The springtime forest comes alive with the woodland flowers blooming before the leaf canopy darkens the forest floor. Many of these early blooming flowers provide the essential resources needed for emerging bees and flies. Wood Anemone (Anemone quinquefolia) and Rue Anemone (Thalictrum thalictroides) are two flowers often mistaken for one another and they both share the common name anemone a Greek word that means, breathe or live.
Wood Anemone (Anemone quinquefolia) is a native woodland ephemeral that blooms in early spring before the leaf canopy shades the forest floor. They have white flowers held aloft on slender stalks that tremble in the breeze earning them the name Wind Flowers. The leaves are compound and have three deeply lobed leaflets that are course toothed. Due to the deep lobes the leaf appear to have four or five leaflets. It has long been believed that wood anemone does not produce nectar however, it was 2013 study* recently discovered that Anemone nemerosa from Europe does produce nectar that attract bee flies. It can be assumed that Anemone quinquefolia also produces nectar that attracts bee flies since it is closely related to their European counterpart, Anemone nemerosa. The flowers also attracts bees such as mining bees and sweat bees as observed in Stewart State Forest near Newburgh, NY.
Rue Anemone (Thalictrum thalictroides) is another native woodland ephemeral that blooms around the same time as wood anemone and their flowers look nearly identical. Instead of one flower rue anemone can have multiple flowers on a stalk. The leaves are very different from wood anemone and more similar to meadow rue, three leaflets with three blunt lobes. The flowers produce no nectar but attract pollen collecting bees and flies. Bloodroot is another spring flower that does not produce nectar. With little floral competition in early spring some ephemerals forego high energy nectar production to offer pollen only. In Native Beeology’s observations in James Baird State Park in Lagrange, NY, no pollinator’s were observed visiting the flowers though a diversity of bees and flies awere found pollinating other spring flowers like trout lily.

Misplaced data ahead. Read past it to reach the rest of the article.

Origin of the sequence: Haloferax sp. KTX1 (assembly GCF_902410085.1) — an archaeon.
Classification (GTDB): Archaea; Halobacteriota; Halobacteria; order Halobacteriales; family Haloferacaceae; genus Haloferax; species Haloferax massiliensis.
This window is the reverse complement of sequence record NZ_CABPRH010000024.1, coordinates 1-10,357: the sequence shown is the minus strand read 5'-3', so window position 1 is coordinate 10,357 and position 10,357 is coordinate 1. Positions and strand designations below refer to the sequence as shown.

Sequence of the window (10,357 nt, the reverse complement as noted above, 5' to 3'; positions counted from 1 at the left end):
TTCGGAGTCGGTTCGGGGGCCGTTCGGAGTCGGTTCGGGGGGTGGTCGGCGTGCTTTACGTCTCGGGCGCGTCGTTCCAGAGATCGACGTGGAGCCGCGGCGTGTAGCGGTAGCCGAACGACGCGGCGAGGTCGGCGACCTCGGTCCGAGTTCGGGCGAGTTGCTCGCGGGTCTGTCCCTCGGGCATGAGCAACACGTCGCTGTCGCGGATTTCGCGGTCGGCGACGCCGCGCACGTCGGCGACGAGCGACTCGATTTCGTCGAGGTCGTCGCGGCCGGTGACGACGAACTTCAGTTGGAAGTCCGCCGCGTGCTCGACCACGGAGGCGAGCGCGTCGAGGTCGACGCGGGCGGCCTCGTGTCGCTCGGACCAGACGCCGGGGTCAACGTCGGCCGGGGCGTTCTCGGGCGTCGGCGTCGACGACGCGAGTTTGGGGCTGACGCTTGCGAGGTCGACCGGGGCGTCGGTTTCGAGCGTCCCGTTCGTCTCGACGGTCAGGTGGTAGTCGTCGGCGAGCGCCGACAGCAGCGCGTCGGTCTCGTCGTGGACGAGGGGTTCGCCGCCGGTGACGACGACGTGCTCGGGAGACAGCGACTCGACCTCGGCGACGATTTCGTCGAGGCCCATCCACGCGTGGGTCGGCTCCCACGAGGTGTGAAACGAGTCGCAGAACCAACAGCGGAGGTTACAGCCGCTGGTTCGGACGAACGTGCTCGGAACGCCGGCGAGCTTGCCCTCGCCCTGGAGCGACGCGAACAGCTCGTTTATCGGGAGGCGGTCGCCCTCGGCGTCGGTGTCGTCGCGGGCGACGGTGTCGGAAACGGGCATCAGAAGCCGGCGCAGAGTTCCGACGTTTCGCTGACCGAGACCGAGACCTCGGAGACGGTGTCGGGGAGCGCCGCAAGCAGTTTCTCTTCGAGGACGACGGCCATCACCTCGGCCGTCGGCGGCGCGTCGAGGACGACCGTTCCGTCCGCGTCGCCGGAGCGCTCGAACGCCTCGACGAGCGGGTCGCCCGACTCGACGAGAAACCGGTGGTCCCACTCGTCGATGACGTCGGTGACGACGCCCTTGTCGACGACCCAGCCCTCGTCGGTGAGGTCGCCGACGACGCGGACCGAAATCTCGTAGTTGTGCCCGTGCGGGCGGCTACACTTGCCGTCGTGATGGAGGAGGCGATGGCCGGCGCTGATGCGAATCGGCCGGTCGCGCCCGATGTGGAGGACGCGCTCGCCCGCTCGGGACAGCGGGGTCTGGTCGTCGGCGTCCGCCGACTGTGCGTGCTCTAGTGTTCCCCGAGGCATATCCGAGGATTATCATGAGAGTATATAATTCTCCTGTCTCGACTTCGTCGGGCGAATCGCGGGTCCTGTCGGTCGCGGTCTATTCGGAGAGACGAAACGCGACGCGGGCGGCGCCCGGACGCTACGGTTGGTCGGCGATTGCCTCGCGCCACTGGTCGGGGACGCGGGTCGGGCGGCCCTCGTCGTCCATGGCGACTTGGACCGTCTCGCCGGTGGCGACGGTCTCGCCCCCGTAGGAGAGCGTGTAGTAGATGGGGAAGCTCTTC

Both Anemone produce seeds that contain elaisomes that provide nourishment for insects encouraging them to spread the seeds far and wide. Ants in particular take the seeds back to their ant colony and eat the elaisomes and discard the seeds. Since viable seeds are not easily produced the plants spread via underground rhizomes and rue anemone’s starchy roots earned them the name of Wild Potato. Apparently, a delicacy popular in some places. Beware, both plants are members of the buttercup family Ranunculaceae and most parts are mildly toxic. This toxicity makes these spring flowers deer resistant and a good candidate for a woodland garden. Enjoy the beauty of the two anemones as their flowers tremble in the breeze of a early spring day.
Erbar, Claudia & Leins, Peter. (2013). Nectar production in the pollen flower of Anemone nemorosa in comparison with other Ranunculaceae and Magnolia (Magnoliaceae). Organisms Diversity & Evolution. 13. 10.1007/s13127-013-0131-9.